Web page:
As U.S. airlines resist flying immigrant children taken from parents, Volaris offers to reunite families
Several of the nation’s biggest airlines, including American and United, last week jumped into the fray over children who were being separated from their parents under the Trump administration’s controversial immigration policy.
The carriers notified the U.S. government — and the public — that they wished to have no part in transporting those children to detention centers after they were taken from their parents after crossing the U.S. southern border.
On Friday, Volaris, the low-cost Mexican airline, announced that it was going one step further. The carrier said it would offer free seats on its planes to reunite those children with their families in Mexico and Central America.
“Since its founding, Volaris’ mission has been to unite families,” the airline said in a statement. “Families belong together and our commitment is to help them stay together to better build their future.”
The airline has yet to be contacted by immigrant families to take advantage of the offer, but the carrier plans to spread its message over the next few weeks on social media, Volaris spokeswoman Ana Ambrosi said.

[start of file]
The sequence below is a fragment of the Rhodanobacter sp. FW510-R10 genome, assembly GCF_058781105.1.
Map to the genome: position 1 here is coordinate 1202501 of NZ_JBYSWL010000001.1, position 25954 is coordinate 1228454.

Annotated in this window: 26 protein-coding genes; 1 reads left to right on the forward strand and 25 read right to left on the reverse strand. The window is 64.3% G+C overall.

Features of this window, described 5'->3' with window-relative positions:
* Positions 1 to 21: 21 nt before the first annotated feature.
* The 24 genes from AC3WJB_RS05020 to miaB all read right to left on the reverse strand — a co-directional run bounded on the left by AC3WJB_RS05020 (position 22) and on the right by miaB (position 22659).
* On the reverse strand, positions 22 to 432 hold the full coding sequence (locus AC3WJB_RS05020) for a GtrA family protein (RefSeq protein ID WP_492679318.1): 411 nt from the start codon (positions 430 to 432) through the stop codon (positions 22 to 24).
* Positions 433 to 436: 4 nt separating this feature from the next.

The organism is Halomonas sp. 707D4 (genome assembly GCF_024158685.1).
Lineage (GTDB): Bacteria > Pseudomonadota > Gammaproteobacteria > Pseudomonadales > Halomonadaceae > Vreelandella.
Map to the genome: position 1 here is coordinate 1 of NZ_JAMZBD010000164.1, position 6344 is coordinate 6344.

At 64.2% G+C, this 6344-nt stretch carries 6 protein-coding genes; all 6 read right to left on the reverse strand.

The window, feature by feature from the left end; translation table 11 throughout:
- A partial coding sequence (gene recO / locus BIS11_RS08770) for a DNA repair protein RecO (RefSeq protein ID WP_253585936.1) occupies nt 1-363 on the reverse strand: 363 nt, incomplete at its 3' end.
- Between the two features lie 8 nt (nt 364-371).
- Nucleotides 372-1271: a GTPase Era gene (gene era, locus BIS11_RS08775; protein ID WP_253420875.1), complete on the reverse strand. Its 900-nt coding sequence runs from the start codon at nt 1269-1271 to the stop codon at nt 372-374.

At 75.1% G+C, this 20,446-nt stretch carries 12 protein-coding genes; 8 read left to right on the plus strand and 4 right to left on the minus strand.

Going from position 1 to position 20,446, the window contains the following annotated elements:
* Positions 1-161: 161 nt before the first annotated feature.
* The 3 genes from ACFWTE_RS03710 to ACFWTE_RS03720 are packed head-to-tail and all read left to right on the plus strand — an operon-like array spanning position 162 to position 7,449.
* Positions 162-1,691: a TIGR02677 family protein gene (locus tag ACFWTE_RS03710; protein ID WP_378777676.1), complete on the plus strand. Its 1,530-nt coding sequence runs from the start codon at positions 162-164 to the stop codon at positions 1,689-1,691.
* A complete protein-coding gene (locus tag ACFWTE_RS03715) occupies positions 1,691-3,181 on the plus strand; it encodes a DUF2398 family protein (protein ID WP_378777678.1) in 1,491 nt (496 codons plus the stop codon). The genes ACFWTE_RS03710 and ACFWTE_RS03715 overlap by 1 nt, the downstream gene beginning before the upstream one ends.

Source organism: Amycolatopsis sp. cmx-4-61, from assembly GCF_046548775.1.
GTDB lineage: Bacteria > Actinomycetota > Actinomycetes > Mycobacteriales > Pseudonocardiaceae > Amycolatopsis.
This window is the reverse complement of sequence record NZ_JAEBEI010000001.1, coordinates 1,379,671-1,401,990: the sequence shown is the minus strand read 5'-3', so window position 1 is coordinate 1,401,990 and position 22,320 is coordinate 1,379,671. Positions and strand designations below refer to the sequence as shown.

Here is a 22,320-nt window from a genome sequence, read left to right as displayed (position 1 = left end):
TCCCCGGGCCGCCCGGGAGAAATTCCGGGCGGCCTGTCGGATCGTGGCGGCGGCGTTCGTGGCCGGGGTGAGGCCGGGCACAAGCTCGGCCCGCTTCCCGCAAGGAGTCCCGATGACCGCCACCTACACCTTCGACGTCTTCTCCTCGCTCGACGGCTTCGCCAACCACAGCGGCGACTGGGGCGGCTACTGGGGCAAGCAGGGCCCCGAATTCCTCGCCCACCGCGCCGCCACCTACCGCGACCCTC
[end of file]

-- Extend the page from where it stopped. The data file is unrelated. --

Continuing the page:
Volaris, which operates out of Mexico, the U.S., Costa Rica, El Salvador and Guatemala, has already contacted Mexico’s Foreign Ministry to offer its help, she said.
In the U.S., American, United and Frontier were among several carriers that declared last week that they did not want their planes used to fly children who were separated from their parents.
The airlines fly passengers for the federal government under contracts that do not typically disclose the purpose of those flights.
American, the world’s largest airline, said Wednesday it didn’t know if the government has used its flights to transport migrant children, “but we would be extremely disappointed to learn that is the case.”
“We have no desire to be associated with separating families, or worse, to profit from it,” the carrier said.
On Wednesday, President Trump signed an executive order to end his administration’s 6-week-old practice of separating children from parents at the border. But among the questions still to be answered is what will happen to more that 2,300 children still in custody who were taken from their parents.
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